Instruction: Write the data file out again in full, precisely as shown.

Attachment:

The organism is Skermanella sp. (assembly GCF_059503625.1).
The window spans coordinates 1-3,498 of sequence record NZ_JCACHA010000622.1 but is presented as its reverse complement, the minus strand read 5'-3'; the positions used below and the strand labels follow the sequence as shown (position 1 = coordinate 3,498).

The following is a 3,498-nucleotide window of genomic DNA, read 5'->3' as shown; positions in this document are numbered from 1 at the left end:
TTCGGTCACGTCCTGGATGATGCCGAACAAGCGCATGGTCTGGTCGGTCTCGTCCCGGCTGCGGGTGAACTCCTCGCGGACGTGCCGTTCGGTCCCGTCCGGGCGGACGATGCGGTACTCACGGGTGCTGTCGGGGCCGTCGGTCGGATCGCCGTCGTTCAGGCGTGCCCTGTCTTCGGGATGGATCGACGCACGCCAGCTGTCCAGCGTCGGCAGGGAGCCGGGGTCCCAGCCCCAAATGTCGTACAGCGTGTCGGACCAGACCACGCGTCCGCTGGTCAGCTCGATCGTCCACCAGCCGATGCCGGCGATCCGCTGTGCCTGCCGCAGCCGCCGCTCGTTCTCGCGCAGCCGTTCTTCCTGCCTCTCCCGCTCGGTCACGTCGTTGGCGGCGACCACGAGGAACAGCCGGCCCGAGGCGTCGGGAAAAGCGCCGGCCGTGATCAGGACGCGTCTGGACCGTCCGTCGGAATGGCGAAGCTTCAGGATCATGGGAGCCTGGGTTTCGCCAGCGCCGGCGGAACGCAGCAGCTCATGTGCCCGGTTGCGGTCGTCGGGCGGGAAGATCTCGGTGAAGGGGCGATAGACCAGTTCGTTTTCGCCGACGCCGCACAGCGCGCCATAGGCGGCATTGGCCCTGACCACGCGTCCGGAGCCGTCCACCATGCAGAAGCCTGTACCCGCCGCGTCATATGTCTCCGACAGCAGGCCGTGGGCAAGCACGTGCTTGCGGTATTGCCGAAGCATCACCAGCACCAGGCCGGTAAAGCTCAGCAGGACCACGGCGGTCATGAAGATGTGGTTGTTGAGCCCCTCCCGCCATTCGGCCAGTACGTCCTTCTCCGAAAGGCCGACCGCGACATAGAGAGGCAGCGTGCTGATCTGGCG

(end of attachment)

The organism is Skermanella sp. (assembly GCF_059503625.1).
The window spans coordinates 1-3,498 of sequence record NZ_JCACHA010000622.1 but is presented as its reverse complement, the minus strand read 5'-3'; the positions used below and the strand labels follow the sequence as shown (position 1 = coordinate 3,498).

The following is a 3,498-nucleotide window of genomic DNA, read 5'->3' as shown; positions in this document are numbered from 1 at the left end:
TTCGGTCACGTCCTGGATGATGCCGAACAAGCGCATGGTCTGGTCGGTCTCGTCCCGGCTGCGGGTGAACTCCTCGCGGACGTGCCGTTCGGTCCCGTCCGGGCGGACGATGCGGTACTCACGGGTGCTGTCGGGGCCGTCGGTCGGATCGCCGTCGTTCAGGCGTGCCCTGTCTTCGGGATGGATCGACGCACGCCAGCTGTCCAGCGTCGGCAGGGAGCCGGGGTCCCAGCCCCAAATGTCGTACAGCGTGTCGGACCAGACCACGCGTCCGCTGGTCAGCTCGATCGTCCACCAGCCGATGCCGGCGATCCGCTGTGCCTGCCGCAGCCGCCGCTCGTTCTCGCGCAGCCGTTCTTCCTGCCTCTCCCGCTCGGTCACGTCGTTGGCGGCGACCACGAGGAACAGCCGGCCCGAGGCGTCGGGAAAAGCGCCGGCCGTGATCAGGACGCGTCTGGACCGTCCGTCGGAATGGCGAAGCTTCAGGATCATGGGAGCCTGGGTTTCGCCAGCGCCGGCGGAACGCAGCAGCTCATGTGCCCGGTTGCGGTCGTCGGGCGGGAAGATCTCGGTGAAGGGGCGATAGACCAGTTCGTTTTCGCCGACGCCGCACAGCGCGCCATAGGCGGCATTGGCCCTGACCACGCGTCCGGAGCCGTCCACCATGCAGAAGCCTGTACCCGCCGCGTCATATGTCTCCGACAGCAGGCCGTGGGCAAGCACGTGCTTGCGGTATTGCCGAAGCATCACCAGCACCAGGCCGGTAAAGCTCAGCAGGACCACGGCGGTCATGAAGATGTGGTTGTTGAGCCCCTCCCGCCATTCGGCCAGTACGTCCTTCTCCGAAAGGCCGACCGCGACATAGAGAGGCAGCGTGCTGATCTGGCG